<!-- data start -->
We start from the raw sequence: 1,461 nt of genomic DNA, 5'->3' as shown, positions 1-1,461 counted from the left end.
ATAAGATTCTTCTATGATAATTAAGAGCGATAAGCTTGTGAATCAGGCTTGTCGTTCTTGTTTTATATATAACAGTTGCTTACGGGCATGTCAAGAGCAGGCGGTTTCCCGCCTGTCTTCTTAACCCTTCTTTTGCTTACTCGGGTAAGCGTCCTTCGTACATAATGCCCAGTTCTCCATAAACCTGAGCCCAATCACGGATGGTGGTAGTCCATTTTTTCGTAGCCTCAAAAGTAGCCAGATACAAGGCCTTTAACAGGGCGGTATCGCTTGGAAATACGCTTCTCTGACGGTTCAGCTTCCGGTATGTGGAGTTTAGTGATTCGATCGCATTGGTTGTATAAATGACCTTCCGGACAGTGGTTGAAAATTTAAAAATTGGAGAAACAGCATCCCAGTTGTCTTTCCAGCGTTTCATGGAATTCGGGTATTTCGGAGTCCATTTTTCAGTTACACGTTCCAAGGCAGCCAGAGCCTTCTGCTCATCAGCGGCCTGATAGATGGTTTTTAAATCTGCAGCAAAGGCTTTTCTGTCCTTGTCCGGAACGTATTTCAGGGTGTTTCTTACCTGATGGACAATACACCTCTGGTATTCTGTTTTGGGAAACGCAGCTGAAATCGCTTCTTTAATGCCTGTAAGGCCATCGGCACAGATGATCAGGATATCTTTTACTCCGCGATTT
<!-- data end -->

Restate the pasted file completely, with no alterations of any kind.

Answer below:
We start from the raw sequence: 1,461 nt of genomic DNA, 5'->3' as shown, positions 1-1,461 counted from the left end.
ATAAGATTCTTCTATGATAATTAAGAGCGATAAGCTTGTGAATCAGGCTTGTCGTTCTTGTTTTATATATAACAGTTGCTTACGGGCATGTCAAGAGCAGGCGGTTTCCCGCCTGTCTTCTTAACCCTTCTTTTGCTTACTCGGGTAAGCGTCCTTCGTACATAATGCCCAGTTCTCCATAAACCTGAGCCCAATCACGGATGGTGGTAGTCCATTTTTTCGTAGCCTCAAAAGTAGCCAGATACAAGGCCTTTAACAGGGCGGTATCGCTTGGAAATACGCTTCTCTGACGGTTCAGCTTCCGGTATGTGGAGTTTAGTGATTCGATCGCATTGGTTGTATAAATGACCTTCCGGACAGTGGTTGAAAATTTAAAAATTGGAGAAACAGCATCCCAGTTGTCTTTCCAGCGTTTCATGGAATTCGGGTATTTCGGAGTCCATTTTTCAGTTACACGTTCCAAGGCAGCCAGAGCCTTCTGCTCATCAGCGGCCTGATAGATGGTTTTTAAATCTGCAGCAAAGGCTTTTCTGTCCTTGTCCGGAACGTATTTCAGGGTGTTTCTTACCTGATGGACAATACACCTCTGGTATTCTGTTTTGGGAAACGCAGCTGAAATCGCTTCTTTAATGCCTGTAAGGCCATCGGCACAGATGATCAGGATATCTTTTACTCCGCGATTT